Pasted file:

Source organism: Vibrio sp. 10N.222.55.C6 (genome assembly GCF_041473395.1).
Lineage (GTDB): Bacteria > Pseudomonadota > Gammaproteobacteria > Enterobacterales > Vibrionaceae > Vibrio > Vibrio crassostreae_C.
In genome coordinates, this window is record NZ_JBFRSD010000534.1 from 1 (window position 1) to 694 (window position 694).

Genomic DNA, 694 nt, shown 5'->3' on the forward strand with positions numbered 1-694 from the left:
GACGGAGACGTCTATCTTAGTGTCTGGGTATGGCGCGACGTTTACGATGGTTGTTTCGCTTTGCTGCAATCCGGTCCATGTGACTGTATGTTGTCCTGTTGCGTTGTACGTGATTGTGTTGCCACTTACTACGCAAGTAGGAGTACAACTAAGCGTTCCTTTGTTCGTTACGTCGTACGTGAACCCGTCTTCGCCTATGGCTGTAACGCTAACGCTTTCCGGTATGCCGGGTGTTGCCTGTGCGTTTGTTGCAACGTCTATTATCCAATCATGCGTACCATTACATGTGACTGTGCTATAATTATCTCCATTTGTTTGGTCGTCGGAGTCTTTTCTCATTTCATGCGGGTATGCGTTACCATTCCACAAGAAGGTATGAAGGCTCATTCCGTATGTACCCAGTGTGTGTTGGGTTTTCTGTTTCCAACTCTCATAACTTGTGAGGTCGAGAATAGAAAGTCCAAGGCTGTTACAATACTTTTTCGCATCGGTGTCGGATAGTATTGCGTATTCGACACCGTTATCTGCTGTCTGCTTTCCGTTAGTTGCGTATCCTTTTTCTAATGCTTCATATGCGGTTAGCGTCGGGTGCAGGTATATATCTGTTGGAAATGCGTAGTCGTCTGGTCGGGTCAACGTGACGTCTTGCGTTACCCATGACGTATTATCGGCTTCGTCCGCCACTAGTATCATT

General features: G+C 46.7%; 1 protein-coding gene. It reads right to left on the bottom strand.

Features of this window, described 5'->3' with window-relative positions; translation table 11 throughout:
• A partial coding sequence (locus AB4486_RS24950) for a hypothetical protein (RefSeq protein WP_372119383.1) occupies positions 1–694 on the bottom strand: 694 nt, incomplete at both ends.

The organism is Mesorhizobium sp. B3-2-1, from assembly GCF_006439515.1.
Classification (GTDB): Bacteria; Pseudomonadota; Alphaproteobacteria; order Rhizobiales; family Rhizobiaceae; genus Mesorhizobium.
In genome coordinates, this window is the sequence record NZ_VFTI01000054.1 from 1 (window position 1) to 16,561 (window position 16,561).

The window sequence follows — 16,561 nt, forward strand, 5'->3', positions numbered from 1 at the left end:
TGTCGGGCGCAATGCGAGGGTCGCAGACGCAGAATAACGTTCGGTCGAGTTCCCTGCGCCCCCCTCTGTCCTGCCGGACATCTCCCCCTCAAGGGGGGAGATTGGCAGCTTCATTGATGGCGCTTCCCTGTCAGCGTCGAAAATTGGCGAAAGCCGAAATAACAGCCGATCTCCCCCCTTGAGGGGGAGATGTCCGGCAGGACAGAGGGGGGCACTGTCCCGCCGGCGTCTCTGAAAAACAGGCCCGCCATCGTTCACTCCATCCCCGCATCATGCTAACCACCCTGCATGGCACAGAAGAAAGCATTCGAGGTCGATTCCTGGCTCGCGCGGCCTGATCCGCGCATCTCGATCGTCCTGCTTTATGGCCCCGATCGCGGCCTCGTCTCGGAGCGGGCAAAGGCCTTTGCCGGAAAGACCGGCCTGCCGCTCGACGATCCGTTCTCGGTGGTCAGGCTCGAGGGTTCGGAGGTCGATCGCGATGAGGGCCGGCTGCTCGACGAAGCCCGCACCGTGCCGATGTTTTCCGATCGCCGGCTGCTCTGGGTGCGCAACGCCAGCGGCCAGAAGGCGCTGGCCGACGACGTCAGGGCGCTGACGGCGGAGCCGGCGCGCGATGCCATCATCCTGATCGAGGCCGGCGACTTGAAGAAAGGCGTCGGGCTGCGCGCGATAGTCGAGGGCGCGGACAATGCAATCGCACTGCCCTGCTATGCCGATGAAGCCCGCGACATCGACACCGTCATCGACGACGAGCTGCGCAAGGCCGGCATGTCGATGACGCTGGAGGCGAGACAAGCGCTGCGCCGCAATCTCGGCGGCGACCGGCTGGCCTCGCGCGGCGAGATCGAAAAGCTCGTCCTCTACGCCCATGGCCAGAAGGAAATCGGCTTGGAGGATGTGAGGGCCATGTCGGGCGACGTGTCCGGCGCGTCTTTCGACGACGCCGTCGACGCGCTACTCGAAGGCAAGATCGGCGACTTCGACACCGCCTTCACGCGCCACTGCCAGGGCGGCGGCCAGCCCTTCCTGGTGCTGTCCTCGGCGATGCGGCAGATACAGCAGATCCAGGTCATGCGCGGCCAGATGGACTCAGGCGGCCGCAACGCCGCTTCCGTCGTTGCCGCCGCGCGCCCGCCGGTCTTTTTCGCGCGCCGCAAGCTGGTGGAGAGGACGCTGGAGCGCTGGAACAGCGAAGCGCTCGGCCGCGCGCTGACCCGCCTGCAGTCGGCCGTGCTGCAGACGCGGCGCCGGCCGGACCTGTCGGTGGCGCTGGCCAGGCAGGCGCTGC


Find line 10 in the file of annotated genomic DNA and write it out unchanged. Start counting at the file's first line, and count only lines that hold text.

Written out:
Classification (GTDB): Bacteria; Pseudomonadota; Alphaproteobacteria; order Rhizobiales; family Rhizobiaceae; genus Mesorhizobium.